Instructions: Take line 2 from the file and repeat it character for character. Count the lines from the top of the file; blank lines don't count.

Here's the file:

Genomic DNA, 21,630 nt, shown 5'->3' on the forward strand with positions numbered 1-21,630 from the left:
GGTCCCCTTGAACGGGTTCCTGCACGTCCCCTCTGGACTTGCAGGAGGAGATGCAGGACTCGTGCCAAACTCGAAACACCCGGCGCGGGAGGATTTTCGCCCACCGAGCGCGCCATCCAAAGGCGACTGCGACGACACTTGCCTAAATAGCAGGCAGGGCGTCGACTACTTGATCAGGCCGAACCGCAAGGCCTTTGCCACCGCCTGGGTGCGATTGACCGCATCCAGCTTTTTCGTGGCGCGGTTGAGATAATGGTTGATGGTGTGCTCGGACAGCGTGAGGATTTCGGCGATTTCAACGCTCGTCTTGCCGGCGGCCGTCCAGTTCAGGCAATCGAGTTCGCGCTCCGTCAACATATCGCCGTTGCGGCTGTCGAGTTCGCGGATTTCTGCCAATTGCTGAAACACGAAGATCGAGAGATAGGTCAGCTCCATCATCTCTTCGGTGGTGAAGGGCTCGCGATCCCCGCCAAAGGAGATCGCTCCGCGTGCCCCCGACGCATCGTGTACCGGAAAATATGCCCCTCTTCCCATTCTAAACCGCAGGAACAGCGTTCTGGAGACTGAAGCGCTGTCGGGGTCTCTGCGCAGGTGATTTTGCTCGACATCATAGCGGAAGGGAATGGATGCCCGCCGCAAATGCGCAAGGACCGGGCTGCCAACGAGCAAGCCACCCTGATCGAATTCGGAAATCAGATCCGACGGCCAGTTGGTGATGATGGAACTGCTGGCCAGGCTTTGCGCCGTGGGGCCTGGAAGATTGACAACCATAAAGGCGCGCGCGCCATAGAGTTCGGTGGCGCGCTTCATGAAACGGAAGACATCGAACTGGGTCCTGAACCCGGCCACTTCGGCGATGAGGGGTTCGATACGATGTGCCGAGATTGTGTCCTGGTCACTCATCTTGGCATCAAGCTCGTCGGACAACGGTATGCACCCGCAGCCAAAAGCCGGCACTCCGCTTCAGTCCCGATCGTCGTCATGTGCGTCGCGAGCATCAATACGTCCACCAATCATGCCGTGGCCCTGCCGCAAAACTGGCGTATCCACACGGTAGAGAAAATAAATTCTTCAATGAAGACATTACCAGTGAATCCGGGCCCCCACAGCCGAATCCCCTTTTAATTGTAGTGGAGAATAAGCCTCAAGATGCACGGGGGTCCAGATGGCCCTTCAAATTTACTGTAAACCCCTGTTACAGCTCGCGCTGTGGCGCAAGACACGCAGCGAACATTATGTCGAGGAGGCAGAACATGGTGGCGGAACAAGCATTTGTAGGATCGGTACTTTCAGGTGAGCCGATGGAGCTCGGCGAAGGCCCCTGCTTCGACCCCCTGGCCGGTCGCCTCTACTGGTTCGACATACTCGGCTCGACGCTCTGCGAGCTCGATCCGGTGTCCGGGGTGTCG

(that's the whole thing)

GGTCCCCTTGAACGGGTTCCTGCACGTCCCCTCTGGACTTGCAGGAGGAGATGCAGGACTCGTGCCAAACTCGAAACACCCGGCGCGGGAGGATTTTCGCCCACCGAGCGCGCCATCCAAAGGCGACTGCGACGACACTTGCCTAAATAGCAGGCAGGGCGTCGACTACTTGATCAGGCCGAACCGCAAGGCCTTTGCCACCGCCTGGGTGCGATTGACCGCATCCAGCTTTTTCGTGGCGCGGTTGAGATAATGGTTGATGGTGTGCTCGGACAGCGTGAGGATTTCGGCGATTTCAACGCTCGTCTTGCCGGCGGCCGTCCAGTTCAGGCAATCGAGTTCGCGCTCCGTCAACATATCGCCGTTGCGGCTGTCGAGTTCGCGGATTTCTGCCAATTGCTGAAACACGAAGATCGAGAGATAGGTCAGCTCCATCATCTCTTCGGTGGTGAAGGGCTCGCGATCCCCGCCAAAGGAGATCGCTCCGCGTGCCCCCGACGCATCGTGTACCGGAAAATATGCCCCTCTTCCCATTCTAAACCGCAGGAACAGCGTTCTGGAGACTGAAGCGCTGTCGGGGTCTCTGCGCAGGTGATTTTGCTCGACATCATAGCGGAAGGGAATGGATGCCCGCCGCAAATGCGCAAGGACCGGGCTGCCAACGAGCAAGCCACCCTGATCGAATTCGGAAATCAGATCCGACGGCCAGTTGGTGATGATGGAACTGCTGGCCAGGCTTTGCGCCGTGGGGCCTGGAAGATTGACAACCATAAAGGCGCGCGCGCCATAGAGTTCGGTGGCGCGCTTCATGAAACGGAAGACATCGAACTGGGTCCTGAACCCGGCCACTTCGGCGATGAGGGGTTCGATACGATGTGCCGAGATTGTGTCCTGGTCACTCATCTTGGCATCAAGCTCGTCGGACAACGGTATGCACCCGCAGCCAAAAGCCGGCACTCCGCTTCAGTCCCGATCGTCGTCATGTGCGTCGCGAGCATCAATACGTCCACCAATCATGCCGTGGCCCTGCCGCAAAACTGGCGTATCCACACGGTAGAGAAAATAAATTCTTCAATGAAGACATTACCAGTGAATCCGGGCCCCCACAGCCGAATCCCCTTTTAATTGTAGTGGAGAATAAGCCTCAAGATGCACGGGGGTCCAGATGGCCCTTCAAATTTACTGTAAACCCCTGTTACAGCTCGCGCTGTGGCGCAAGACACGCAGCGAACATTATGTCGAGGAGGCAGAACATGGTGGCGGAACAAGCATTTGTAGGATCGGTACTTTCAGGTGAGCCGATGGAGCTCGGCGAAGGCCCCTGCTTCGACCCCCTGGCCGGTCGCCTCTACTGGTTCGACATACTCGGCTCGACGCTCTGCGAGCTCGATCCGGTGTCCGGGGTGTCG